How is the Executor's fee determined?

Asked about 1 year ago - Tacoma, WA

Is the fee determined by the Executor who can ask for any amount. Or is it determined by a percent of the total estate?

Attorney answers (3)

  1. Justin Eric Elder

    Pro

    Contributor Level 16

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    Answered . Neither. The fee for a Personal Representative is must be reasonable given the circumstances of the estate: how much time was required, what skills were required, etc. The reasonableness is determined by the court. RCW 11.48.210

    If, on the other hand, the will outlines a fee, or lack of a fee, that will control.

    This posting is for informational purposes only. It is not legal advice, nor does it establish an attorney-client... more
  2. Michael Thomas Smith

    Contributor Level 12

    8

    Lawyers agree

    Answered . Mr. Elder is correct that the executor's compensation must be reasonable and the court will determine what is reasonable. The Executor should keep good records of the time they spend handling estate matters and should have their compensation approved by the court. Typically this will include an explanation of a reasonable hourly rate times the number of hours spend on estate matters, plus a reimbursement of any necessary costs paid by the executor.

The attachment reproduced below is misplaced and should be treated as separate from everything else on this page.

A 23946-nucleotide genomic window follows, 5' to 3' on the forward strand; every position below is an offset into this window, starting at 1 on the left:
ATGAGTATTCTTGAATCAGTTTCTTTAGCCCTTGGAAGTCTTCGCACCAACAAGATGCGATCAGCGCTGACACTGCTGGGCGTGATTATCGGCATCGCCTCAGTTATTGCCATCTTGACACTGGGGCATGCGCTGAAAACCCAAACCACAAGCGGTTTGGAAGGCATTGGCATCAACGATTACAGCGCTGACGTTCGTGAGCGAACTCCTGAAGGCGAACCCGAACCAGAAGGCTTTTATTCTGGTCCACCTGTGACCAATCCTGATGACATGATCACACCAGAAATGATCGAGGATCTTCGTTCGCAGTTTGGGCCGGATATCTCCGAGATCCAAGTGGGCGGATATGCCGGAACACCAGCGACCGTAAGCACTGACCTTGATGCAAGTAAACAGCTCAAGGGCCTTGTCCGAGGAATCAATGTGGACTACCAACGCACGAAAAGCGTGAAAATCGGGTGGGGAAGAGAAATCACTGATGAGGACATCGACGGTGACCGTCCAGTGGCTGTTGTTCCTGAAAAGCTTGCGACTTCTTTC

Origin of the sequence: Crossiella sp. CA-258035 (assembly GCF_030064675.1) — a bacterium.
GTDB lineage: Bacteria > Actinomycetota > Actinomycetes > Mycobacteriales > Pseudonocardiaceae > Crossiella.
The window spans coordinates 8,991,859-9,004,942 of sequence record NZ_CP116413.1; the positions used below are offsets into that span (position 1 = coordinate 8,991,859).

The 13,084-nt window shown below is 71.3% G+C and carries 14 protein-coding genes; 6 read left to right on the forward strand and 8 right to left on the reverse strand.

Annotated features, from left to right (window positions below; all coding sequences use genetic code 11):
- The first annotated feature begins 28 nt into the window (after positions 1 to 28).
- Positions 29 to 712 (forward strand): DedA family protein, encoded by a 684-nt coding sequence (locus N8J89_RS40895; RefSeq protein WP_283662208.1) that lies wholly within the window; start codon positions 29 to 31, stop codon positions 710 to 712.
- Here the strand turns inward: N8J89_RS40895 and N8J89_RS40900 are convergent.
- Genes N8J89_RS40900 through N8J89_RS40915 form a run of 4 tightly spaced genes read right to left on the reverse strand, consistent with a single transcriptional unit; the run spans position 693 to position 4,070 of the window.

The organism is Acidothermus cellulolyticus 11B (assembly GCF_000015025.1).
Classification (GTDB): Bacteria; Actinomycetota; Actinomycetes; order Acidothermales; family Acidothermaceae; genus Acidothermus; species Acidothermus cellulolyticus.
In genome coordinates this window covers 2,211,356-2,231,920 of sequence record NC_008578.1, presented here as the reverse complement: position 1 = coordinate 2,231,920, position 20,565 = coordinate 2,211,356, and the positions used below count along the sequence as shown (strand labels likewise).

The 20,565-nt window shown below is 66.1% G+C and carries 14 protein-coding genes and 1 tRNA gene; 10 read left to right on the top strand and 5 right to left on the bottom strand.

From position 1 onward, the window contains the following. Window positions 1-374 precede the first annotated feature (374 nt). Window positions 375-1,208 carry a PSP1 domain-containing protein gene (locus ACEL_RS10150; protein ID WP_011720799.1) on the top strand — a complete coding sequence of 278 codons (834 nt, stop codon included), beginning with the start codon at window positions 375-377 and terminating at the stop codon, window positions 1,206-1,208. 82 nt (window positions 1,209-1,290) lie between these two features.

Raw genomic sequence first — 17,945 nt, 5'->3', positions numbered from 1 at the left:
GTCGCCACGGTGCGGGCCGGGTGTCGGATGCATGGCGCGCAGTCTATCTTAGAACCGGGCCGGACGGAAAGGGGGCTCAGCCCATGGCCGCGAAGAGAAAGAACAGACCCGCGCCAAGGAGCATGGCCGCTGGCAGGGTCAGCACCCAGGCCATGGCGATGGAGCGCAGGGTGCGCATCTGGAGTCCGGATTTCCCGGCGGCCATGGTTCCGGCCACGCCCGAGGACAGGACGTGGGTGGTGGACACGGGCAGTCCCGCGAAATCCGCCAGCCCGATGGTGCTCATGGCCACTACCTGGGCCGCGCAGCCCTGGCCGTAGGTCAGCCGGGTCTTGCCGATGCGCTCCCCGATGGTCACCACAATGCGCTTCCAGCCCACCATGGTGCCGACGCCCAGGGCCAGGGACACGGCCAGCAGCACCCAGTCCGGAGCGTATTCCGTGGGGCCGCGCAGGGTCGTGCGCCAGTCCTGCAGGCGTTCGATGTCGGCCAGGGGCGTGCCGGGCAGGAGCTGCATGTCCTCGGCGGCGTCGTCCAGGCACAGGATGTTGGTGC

The above response is commentary regarding a general legal question. It is not intended to be legal advice... more
  3. Thomas Henry Oldfield

    Pro

    Contributor Level 9

    4

    Lawyers agree

    Answered . I agree with Mr. Elder and Mr. Smith, with one additional factor. If the executor is granted nonintervention powers, the executor will determine the fee initially. That fee will then be stated in the Declaration of Completion. Any heir or other interested party can then request the court to determine the propriety of the fee. If there is no such request within 30 days of filing, the fee stated in the Declaration will be final. In order to be sure that you get notice of filing of the Declaration of Completion, you should file a Request for Special Notice in the probate proceeding.

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